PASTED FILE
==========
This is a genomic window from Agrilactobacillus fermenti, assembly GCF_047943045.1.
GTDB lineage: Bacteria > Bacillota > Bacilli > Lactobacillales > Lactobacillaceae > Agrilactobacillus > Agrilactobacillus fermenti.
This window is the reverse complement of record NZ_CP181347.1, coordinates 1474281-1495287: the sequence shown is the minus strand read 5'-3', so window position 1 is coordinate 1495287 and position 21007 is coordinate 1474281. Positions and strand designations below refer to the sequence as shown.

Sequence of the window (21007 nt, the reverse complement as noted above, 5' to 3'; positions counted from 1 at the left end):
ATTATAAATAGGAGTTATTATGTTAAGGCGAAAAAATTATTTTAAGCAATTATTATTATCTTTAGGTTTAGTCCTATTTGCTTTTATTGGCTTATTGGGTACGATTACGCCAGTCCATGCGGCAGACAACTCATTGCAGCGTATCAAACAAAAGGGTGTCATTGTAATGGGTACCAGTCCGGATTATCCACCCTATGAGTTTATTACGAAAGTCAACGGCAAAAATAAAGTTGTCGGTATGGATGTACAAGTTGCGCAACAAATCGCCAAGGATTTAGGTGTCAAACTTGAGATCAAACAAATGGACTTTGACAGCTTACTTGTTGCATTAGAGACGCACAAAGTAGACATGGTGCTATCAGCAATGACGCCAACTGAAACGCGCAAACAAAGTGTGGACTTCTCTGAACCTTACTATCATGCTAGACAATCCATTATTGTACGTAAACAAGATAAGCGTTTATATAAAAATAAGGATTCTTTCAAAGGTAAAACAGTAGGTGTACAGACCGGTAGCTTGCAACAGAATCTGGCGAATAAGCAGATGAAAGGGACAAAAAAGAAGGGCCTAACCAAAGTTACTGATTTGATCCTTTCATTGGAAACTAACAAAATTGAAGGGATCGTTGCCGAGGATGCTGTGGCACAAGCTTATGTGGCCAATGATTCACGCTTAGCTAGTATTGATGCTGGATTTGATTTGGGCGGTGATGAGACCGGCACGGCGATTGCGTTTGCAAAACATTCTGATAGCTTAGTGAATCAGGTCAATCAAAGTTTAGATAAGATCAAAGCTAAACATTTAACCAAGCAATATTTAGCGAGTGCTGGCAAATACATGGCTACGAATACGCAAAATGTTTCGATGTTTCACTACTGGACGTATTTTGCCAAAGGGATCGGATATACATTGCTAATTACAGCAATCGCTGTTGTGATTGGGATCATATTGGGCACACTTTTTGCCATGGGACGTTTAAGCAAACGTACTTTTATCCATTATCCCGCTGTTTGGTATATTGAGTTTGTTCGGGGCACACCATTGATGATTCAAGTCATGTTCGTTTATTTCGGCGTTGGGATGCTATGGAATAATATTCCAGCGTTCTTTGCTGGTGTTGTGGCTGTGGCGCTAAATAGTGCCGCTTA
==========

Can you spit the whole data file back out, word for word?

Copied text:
This is a genomic window from Agrilactobacillus fermenti, assembly GCF_047943045.1.
GTDB lineage: Bacteria > Bacillota > Bacilli > Lactobacillales > Lactobacillaceae > Agrilactobacillus > Agrilactobacillus fermenti.
This window is the reverse complement of record NZ_CP181347.1, coordinates 1474281-1495287: the sequence shown is the minus strand read 5'-3', so window position 1 is coordinate 1495287 and position 21007 is coordinate 1474281. Positions and strand designations below refer to the sequence as shown.

Sequence of the window (21007 nt, the reverse complement as noted above, 5' to 3'; positions counted from 1 at the left end):
ATTATAAATAGGAGTTATTATGTTAAGGCGAAAAAATTATTTTAAGCAATTATTATTATCTTTAGGTTTAGTCCTATTTGCTTTTATTGGCTTATTGGGTACGATTACGCCAGTCCATGCGGCAGACAACTCATTGCAGCGTATCAAACAAAAGGGTGTCATTGTAATGGGTACCAGTCCGGATTATCCACCCTATGAGTTTATTACGAAAGTCAACGGCAAAAATAAAGTTGTCGGTATGGATGTACAAGTTGCGCAACAAATCGCCAAGGATTTAGGTGTCAAACTTGAGATCAAACAAATGGACTTTGACAGCTTACTTGTTGCATTAGAGACGCACAAAGTAGACATGGTGCTATCAGCAATGACGCCAACTGAAACGCGCAAACAAAGTGTGGACTTCTCTGAACCTTACTATCATGCTAGACAATCCATTATTGTACGTAAACAAGATAAGCGTTTATATAAAAATAAGGATTCTTTCAAAGGTAAAACAGTAGGTGTACAGACCGGTAGCTTGCAACAGAATCTGGCGAATAAGCAGATGAAAGGGACAAAAAAGAAGGGCCTAACCAAAGTTACTGATTTGATCCTTTCATTGGAAACTAACAAAATTGAAGGGATCGTTGCCGAGGATGCTGTGGCACAAGCTTATGTGGCCAATGATTCACGCTTAGCTAGTATTGATGCTGGATTTGATTTGGGCGGTGATGAGACCGGCACGGCGATTGCGTTTGCAAAACATTCTGATAGCTTAGTGAATCAGGTCAATCAAAGTTTAGATAAGATCAAAGCTAAACATTTAACCAAGCAATATTTAGCGAGTGCTGGCAAATACATGGCTACGAATACGCAAAATGTTTCGATGTTTCACTACTGGACGTATTTTGCCAAAGGGATCGGATATACATTGCTAATTACAGCAATCGCTGTTGTGATTGGGATCATATTGGGCACACTTTTTGCCATGGGACGTTTAAGCAAACGTACTTTTATCCATTATCCCGCTGTTTGGTATATTGAGTTTGTTCGGGGCACACCATTGATGATTCAAGTCATGTTCGTTTATTTCGGCGTTGGGATGCTATGGAATAATATTCCAGCGTTCTTTGCTGGTGTTGTGGCTGTGGCGCTAAATAGTGCCGCTTA